Revenue doesn’t cause you to a viable business, as our strategy implied. Profit does.
So, what’s profit? Check any business textbook, and you’ll find that profit is what’s left when you subtract expenses from revenue. The math is easy and intuitive, and almost every entrepreneur knows that formula. Here’s the problem: that equation is an integral part of why so many young businesses fail.
In Profit First (newly released in a revised and expanded edition), Michalowicz turns that long-established equation on its head. His math can be simple — expenses are what’s left once you subtract benefit from revenue.
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That concept seems strange. We think about expenses as unavoidable — cost of material, for instance. Rent, salaries, utilities etc seem equally intractable, at least in the short run. If we didn’t have to devote to something, we wouldn’t, right?
Actually, the discipline of putting away a share of revenue for profit and spending only what’s left is why is Michalowicz’s concept work. Expenses actually could be avoided, eliminated or delayed. Doing which can be uncomfortable, of course. It could mean some spending for growth doesn’t happen immediately. Better processes should be developed. Sometimes, difficult decisions about people and positions should be made.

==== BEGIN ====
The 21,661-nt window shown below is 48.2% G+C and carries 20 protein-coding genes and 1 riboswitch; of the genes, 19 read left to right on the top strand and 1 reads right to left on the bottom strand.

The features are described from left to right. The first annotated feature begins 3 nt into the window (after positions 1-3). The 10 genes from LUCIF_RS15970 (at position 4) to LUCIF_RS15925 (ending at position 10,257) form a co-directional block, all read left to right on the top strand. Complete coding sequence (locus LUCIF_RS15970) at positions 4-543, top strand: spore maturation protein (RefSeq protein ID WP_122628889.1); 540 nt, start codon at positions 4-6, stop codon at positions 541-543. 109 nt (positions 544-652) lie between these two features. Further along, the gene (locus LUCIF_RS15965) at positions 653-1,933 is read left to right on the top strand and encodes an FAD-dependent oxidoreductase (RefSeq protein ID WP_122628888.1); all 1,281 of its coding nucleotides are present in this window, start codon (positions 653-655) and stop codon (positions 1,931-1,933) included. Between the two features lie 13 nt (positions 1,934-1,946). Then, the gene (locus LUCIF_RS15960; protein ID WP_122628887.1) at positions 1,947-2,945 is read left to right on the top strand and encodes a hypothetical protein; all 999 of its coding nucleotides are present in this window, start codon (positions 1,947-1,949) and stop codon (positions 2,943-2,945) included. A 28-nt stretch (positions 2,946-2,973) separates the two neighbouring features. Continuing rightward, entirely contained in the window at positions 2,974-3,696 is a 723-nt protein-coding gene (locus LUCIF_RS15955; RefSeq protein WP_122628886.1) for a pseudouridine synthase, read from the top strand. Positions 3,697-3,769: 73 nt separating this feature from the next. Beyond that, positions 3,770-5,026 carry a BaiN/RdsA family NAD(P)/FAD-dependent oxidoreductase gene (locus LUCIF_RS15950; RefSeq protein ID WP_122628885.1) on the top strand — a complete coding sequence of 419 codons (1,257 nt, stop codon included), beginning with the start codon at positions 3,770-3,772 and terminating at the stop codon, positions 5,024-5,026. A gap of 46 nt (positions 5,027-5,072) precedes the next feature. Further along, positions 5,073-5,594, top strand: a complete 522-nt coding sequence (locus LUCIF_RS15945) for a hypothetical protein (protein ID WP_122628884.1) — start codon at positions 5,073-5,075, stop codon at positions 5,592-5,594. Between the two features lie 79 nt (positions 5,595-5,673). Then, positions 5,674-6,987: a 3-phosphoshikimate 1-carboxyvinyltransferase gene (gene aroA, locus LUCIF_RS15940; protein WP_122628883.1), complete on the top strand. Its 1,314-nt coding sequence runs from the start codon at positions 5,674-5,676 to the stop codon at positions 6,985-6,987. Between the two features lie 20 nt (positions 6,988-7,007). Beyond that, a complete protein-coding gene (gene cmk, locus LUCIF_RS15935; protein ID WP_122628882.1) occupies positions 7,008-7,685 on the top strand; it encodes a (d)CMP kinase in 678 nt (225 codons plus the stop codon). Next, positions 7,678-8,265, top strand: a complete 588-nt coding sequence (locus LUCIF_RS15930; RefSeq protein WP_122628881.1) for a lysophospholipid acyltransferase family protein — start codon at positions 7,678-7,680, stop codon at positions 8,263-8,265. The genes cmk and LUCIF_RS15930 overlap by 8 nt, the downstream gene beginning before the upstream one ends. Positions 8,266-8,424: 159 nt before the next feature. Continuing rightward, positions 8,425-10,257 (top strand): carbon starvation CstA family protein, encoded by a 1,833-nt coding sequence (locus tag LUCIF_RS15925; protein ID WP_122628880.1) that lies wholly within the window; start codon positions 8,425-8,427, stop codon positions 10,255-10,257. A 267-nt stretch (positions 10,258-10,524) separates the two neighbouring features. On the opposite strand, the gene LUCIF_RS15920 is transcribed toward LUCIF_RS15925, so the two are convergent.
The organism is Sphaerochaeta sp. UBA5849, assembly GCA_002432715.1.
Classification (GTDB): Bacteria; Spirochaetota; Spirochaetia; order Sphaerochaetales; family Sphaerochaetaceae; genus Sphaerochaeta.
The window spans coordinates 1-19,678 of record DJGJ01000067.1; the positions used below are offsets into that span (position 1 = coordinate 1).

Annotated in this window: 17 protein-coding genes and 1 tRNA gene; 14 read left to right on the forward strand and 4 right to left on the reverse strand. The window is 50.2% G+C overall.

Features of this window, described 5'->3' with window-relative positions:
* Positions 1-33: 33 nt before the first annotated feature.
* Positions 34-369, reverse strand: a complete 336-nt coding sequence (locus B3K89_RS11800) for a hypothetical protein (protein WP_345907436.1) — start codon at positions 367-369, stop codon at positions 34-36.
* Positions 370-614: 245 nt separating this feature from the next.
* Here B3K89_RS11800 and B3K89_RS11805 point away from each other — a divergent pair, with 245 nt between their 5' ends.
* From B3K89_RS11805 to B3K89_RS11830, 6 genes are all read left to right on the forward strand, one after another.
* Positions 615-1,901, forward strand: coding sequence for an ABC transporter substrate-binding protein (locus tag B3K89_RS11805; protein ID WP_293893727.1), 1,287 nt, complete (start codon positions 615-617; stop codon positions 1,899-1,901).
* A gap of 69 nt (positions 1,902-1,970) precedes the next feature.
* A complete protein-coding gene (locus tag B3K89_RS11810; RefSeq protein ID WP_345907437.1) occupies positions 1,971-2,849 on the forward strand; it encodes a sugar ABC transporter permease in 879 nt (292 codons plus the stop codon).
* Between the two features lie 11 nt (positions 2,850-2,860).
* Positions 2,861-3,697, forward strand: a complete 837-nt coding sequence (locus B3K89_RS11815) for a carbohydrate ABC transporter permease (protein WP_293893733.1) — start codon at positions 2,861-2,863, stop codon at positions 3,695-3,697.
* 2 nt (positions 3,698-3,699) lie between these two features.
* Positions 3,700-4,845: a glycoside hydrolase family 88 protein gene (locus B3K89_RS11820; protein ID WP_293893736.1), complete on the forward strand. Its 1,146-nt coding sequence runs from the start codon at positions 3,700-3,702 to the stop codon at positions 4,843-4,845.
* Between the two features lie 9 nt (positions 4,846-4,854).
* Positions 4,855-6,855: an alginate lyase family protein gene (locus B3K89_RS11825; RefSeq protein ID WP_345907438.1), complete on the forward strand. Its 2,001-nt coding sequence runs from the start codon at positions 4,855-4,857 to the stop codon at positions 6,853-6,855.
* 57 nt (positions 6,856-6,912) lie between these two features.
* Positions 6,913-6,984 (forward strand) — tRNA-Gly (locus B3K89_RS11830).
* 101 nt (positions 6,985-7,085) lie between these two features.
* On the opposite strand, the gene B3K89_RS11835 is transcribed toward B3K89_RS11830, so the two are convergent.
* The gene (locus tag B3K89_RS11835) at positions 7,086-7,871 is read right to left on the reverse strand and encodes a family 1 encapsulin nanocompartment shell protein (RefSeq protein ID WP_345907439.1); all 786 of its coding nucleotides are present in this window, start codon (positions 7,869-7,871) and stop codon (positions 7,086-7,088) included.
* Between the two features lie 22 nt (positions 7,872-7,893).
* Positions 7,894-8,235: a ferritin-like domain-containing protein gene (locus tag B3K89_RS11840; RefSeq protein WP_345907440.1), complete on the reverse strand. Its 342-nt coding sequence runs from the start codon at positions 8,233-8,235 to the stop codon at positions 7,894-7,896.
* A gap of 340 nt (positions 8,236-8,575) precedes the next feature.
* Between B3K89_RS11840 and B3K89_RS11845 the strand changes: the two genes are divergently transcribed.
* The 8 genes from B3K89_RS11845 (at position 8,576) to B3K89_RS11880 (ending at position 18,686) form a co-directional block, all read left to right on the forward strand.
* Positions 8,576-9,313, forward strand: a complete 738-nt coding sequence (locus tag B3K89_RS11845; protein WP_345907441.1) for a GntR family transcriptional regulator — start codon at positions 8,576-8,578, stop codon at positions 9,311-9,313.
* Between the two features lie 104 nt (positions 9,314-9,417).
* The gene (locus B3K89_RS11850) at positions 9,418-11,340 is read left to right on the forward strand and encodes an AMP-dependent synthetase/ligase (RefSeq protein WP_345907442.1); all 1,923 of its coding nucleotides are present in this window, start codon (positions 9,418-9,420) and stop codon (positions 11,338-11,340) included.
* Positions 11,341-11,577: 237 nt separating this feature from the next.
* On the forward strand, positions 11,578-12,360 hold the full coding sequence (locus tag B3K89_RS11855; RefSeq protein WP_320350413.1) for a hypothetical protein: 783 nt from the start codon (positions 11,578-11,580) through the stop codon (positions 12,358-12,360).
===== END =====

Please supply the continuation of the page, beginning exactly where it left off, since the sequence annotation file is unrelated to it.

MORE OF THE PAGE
It really is counterintuitive, but Michalowicz says a profit-first approach is really growth-friendly. When you encounter a really attractive opportunity which will increase revenue and profits, you should have the resources to purchase it without endangering the existing business. Whenever a business with out a profit cushion plows every spare dollar back to the business enterprise, much as we did such a long time ago, it really is planting the seeds not for growth but also for another crisis.
In the years that led up to my $1.4 million demand letter from the lender, we could have already been far more profitable. A few of our growth-oriented “investments” never returned a fraction of their cost. We increased our inventory using our credit line whenever we could have freed up cash by aggressively clearing out slower-moving items.
Profit First may be the book I wish I had when I began my entrepreneurial career. It describes both a philosophy and something for building businesses in a sustainable way that creates long term success. The philosophy is that one items — profit, taxes, and owners’ pay — are accounted for first. Then, what’s left is what the business can spend on the rest.